BURLINGTON, Vt. (WCAX) - The Burlington City Council is considering putting a proposed charter change to voters this spring that would give more power to the city’s police commission, a thorny issue that has divided Democrats and Progressives for upwards of three years.
Burlington voters in March defeated a measure that would have created an independent police oversight board that could discipline and fire police officers for misconduct. But out of that failure, the council and the mayor committed to delving deeper into the idea of expanding the oversight role of the Burlington Police Commission.
Geroge Floyd’s murder three years ago sparked protests and the occupation of Burlington’s Battery Park. The debate over police use of force spurred Progressive councilors to cut police staffing and seek civilian control of police discipline.
While the staff cuts have been reversed, Progressives and Democrats remain at odds over the oversight question. The exact rules outlining the commission’s powers are nebulous and Progressives say they want to change that. “Making it clear so that there’s no question that they’ve got the right to audit the department, they’ve got the right to monitor the department, they’ve got the right to develop policies and directives,” said Councilor Gene Bergman, P-Ward 2, one of the 6 councilors on the Joint Police Oversight Committee.
Other councilors agree that the commission’s powers are often confused because they are not codified in the law of the city. “They have access to information around all use of force incidents. They have access to community complaints around the police department. They have stood up the right to, if they want, to conduct their own independent investigation of these types of claims. They’ve been provided resources to do that,” said Councilor Ben Traverse, D-Ward 5.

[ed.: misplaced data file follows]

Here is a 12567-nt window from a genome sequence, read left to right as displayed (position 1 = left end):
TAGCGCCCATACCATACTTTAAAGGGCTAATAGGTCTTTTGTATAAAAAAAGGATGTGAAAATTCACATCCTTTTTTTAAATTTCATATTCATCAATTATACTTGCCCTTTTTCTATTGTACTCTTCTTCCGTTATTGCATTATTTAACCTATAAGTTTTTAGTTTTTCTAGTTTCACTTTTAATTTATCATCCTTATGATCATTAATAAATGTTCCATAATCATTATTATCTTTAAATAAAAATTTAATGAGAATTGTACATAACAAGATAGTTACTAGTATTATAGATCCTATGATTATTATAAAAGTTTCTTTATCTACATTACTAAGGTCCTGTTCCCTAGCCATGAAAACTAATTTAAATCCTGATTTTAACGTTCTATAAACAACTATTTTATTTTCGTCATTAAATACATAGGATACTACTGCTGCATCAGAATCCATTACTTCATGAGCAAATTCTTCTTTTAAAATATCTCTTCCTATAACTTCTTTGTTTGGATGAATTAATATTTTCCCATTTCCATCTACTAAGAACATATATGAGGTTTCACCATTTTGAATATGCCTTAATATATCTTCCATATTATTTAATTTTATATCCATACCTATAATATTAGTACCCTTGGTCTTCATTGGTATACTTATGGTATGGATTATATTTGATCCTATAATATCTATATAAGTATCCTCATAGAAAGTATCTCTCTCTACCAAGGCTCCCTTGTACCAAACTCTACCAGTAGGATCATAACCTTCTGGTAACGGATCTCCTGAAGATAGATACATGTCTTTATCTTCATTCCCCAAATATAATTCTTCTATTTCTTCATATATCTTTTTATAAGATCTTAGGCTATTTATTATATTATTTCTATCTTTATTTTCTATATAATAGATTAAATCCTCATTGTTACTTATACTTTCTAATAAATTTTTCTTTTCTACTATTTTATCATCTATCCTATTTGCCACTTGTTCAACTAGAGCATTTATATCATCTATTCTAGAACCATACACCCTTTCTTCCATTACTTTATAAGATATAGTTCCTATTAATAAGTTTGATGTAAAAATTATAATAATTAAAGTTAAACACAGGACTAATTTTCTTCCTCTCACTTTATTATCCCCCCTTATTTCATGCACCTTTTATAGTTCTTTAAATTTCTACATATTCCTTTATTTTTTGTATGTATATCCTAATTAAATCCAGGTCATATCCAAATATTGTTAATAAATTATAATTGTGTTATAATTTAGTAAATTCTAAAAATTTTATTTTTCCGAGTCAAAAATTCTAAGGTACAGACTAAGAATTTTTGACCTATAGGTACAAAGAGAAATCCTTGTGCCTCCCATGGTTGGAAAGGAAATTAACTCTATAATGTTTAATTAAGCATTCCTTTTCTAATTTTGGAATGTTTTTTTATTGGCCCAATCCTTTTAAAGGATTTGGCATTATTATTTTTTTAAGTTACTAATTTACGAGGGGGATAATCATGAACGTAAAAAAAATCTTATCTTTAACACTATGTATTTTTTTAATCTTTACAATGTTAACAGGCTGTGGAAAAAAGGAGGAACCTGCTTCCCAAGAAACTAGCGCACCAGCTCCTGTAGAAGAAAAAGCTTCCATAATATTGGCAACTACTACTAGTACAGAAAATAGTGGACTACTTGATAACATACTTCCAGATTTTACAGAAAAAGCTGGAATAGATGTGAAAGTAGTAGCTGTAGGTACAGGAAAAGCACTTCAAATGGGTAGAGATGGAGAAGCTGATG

Bergman says he wants to use the charter change to add new authority for the commission to include making disciplinary decisions for officers who commit serious offenses, a power that currently is left solely to the police chief. “For the highest level offenses, a community group like the commission should be the ones to decide. I think that makes the most sense for building trust,” Bergman said.
But this is where Progressives and Democrats, including the mayor, have split in the past and Traverse says voters firmly rejected independent oversight last March. “What I heard from voters this past Town Meeting Day was that, to the extent we end up in a situation where discipline a corrective action of an employee of the police department is necessary, that that is something that should be within the control of the police chief. I believe that that’s appropriate,” he said.
The committee is still early in this process and plans to discuss the issue further at a meeting next Tuesday.
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